The Shell facility, to be located along the Mississippi River in Ascension Parish, La., was to produce 140,000 barrels a day of oil products from low-cost shale gas.
"Despite the ample supplies of natural gas in the area, the company has taken the decision that GTL is not a viable option for Shell in North America, at this time, due to the likely development cost of such a project, uncertainties on long-term oil and gas prices and differentials, and Shell's strict capital discipline," the company said Thursday in a statement.
When Shell and the state of Louisiana announced the location for the proposed facility in September, Shell estimated it would spend $12.5 billion. The state had offered an incentive package for the project that included a $112 million grant.
Within three months the project was on course to cost more than $20 billion.
"We are making tough choices here, focusing our efforts and capital on the most attractive opportunities in our world-wide portfolio to add value for shareholders," Shell Chief Executive Peter Voser said in a statement.
The Gulf Coast project was expected to rival Shell's Pearl GTL facility in Qatar, the largest in the world, which produces 140,000 barrels of liquids a day. It was sanctioned in 2006 and took five years to build and commission.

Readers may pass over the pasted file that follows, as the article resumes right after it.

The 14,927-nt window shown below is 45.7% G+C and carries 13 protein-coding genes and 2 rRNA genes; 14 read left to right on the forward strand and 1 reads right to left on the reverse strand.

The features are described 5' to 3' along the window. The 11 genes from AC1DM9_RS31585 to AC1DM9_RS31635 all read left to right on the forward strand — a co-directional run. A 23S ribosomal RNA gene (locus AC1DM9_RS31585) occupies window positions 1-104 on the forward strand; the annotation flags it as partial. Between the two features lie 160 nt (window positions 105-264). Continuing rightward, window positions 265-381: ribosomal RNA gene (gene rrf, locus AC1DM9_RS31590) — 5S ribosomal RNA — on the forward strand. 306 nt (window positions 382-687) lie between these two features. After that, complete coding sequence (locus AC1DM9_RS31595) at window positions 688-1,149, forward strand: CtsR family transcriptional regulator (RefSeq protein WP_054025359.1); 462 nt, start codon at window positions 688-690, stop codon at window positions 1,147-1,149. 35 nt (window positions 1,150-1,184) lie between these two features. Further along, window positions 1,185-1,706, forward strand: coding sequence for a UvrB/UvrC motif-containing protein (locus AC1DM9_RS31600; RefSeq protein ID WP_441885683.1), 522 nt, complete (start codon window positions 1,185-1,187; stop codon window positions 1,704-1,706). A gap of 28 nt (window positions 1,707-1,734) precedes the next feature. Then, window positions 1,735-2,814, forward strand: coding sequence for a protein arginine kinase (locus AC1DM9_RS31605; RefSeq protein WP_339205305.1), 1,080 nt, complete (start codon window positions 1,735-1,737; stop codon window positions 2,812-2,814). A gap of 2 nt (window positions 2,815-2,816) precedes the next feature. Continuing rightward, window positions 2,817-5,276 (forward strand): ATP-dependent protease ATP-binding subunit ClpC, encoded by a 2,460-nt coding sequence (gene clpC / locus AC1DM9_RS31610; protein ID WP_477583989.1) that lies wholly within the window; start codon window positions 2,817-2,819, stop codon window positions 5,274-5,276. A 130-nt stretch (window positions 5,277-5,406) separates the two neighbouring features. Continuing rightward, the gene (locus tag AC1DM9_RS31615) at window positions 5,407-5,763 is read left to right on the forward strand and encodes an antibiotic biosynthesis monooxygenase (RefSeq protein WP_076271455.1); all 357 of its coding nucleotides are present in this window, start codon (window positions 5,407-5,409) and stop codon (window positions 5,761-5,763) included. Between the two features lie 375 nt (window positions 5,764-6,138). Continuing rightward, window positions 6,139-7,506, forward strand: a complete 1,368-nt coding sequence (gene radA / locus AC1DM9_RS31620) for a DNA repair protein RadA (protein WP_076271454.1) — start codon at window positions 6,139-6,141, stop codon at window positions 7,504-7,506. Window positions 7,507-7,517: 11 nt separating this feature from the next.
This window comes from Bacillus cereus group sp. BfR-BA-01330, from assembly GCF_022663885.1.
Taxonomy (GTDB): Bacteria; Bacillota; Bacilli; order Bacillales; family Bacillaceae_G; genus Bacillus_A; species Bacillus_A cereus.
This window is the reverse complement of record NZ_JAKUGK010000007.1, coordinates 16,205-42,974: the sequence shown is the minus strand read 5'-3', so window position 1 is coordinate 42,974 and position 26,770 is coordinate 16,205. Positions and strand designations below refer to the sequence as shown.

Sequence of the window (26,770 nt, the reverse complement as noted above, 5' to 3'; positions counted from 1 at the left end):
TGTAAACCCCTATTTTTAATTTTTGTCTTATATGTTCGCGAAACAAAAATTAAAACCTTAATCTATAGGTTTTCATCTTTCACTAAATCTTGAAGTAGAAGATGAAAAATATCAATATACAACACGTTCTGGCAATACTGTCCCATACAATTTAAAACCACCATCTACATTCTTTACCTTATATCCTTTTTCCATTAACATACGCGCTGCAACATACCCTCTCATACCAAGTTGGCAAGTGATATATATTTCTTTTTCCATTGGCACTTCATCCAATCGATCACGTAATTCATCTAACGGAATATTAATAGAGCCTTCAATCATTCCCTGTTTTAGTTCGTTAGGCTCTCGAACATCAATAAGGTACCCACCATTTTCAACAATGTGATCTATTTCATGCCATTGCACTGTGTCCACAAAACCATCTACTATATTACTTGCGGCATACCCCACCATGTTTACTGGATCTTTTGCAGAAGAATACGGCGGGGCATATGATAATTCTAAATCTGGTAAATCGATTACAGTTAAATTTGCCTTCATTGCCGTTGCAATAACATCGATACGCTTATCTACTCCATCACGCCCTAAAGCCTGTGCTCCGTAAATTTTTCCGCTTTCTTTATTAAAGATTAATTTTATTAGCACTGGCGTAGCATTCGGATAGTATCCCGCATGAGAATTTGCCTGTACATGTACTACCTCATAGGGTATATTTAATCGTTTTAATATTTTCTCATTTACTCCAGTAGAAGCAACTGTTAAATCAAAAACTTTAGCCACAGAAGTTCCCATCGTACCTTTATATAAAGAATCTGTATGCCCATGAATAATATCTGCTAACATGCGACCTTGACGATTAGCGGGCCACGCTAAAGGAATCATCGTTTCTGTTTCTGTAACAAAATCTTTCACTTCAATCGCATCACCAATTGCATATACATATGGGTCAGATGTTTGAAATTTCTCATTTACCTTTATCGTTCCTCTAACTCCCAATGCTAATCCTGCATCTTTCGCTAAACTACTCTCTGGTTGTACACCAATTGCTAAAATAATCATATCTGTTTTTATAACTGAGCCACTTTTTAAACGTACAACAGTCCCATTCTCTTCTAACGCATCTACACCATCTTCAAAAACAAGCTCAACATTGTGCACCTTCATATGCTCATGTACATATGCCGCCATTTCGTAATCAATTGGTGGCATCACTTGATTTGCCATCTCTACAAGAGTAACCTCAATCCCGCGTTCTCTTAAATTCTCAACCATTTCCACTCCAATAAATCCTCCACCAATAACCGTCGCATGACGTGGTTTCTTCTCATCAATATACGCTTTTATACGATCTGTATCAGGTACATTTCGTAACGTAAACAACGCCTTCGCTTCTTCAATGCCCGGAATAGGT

Shell's Qatar project required about 50,000 workers to build and was completed at a cost of around $18.5 billion -- up from an earlier estimate of $10 billion, Platts reports.
The Qatar project uses that country's massive natural gas reserves, ensuring low prices, notes a report in The Wall Street Journal.
U.S. government approval of several natural gas export terminals is likely to cause a rise in domestic natural gas prices. Furthermore, many analysts predict the price of oil to fall as companies pump increasing amounts of crude oil.
Shell's decision "underscores the fact that oil prices are inflated and gas prices are depressed, and a slight reversal in the prices of the two commodities could have a significant negative impact," Fadel Gheit, an analyst with Oppenheimer & Co. was quoted as saying by the Journal.
Shell had estimated that at peak building activity, the project would have created as many as 10,000 construction jobs.
An economic impact analysis by Louisiana State University indicated the project would have resulted in more than 4,600 new permanent jobs in Louisiana and would have produced a total economic impact of $77.6 billion over the construction period and the first 15 years of operation.